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About Artifex_Archer

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    Los Angeles
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    Political Science [Theory]

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  1. No, you shouldn't worry about that. First: More people should study Strauss for a number of reasons, very few of which have anything at all to do with whether one should 'agree' with him or not. Strauss is a very valuable resource for learning how to interrogate texts—and I use that term in the most holistic sense possible—in new ways. He wrote critically about the necessary tension between the philosopher and society, which is certainly worth reflection in an age where so many people believe they lead 'philosophic' lives—just as long as their 'philosophizing' remains in normative lockste
  2. I was thinking more like MIT, Cornell, JHU, Stanford—schools that are strong in the humanities, but maybe a bit better known, or as well known, for STEM. Michigan is an up-and-comer as a top humanities school, so they might not be as quick to put their reputation on hold for a year. One might also expect slightly lower-ranked schools to do the same—Boulder springs to mind? [Not saying they’re a worse school, just that the USNWR algorithm puts them a bit further down the list.] I’ve heard rumours that Northwestern was struggling financially and pedagogically to begin with, so they might also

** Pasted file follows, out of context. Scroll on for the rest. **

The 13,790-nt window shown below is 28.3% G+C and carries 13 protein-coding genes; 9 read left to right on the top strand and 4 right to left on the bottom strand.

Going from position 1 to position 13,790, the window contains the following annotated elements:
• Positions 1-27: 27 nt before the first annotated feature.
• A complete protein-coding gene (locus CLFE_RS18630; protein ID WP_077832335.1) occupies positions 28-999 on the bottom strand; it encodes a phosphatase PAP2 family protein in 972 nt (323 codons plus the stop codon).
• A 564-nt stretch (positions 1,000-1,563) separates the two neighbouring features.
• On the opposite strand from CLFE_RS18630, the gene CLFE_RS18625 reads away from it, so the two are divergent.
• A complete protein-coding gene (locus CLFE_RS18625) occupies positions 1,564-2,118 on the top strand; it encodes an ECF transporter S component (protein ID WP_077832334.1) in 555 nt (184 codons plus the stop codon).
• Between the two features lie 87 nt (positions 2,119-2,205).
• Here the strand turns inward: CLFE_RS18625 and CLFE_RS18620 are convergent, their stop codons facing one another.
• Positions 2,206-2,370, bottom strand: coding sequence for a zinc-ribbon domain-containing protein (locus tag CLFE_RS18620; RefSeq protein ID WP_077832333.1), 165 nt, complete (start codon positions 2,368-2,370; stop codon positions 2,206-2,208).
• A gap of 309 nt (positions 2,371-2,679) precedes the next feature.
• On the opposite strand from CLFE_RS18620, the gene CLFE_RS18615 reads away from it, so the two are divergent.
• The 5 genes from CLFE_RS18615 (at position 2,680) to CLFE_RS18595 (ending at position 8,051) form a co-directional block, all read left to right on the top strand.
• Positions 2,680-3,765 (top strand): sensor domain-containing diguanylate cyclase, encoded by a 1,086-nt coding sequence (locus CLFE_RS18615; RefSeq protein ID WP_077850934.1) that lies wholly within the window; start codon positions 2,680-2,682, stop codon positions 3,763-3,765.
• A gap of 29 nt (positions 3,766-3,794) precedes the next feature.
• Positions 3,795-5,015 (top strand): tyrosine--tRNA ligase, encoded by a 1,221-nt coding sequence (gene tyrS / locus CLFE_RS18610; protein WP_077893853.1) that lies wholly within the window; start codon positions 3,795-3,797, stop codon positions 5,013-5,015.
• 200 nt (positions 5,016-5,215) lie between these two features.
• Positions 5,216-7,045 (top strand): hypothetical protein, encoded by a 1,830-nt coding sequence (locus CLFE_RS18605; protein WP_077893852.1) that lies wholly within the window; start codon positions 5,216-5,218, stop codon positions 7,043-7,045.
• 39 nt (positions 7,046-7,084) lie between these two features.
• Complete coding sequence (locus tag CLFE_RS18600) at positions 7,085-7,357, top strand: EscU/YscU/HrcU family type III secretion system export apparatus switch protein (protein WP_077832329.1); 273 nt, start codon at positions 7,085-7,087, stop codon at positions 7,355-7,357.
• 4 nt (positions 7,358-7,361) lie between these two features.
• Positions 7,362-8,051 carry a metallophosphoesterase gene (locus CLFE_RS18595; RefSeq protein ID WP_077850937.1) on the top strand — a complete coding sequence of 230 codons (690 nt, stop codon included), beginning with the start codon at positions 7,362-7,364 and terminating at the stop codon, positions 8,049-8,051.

3. It probably goes without saying, but at this point—especially given that it has to do with 2021 enrollment—this likely has much less to do with COVID numbers and much more to do with financial ones. Many departments are probably facing extreme under-enrollment, exacerbated by unanticipated health and safety expenses. It's upsetting, to say the least. As for which other schools/departments will follow Columbia's lead, my guess is that they'll be, well, like Columbia—universities that have excellent reputations across the disciplines, and that are therefore willing to trim, or freeze
  4. It's unusual, but not unheard of, depending on the professor and relationship to the student [I've had similar experiences]. Given what @wwfrdhas said about this professor's stature in the field, I'd still use him as a recommender. At absolute worst, it sounds a little bit like he's guarding his own turf and wants to 'tag' the OP as one of his students, which is complimentary if not territorial. And that's probably not even what's going on; it's simply my most cynical interpretation. Given his age, it's more likely a generational thing. I'll admit that I preferred having my professors up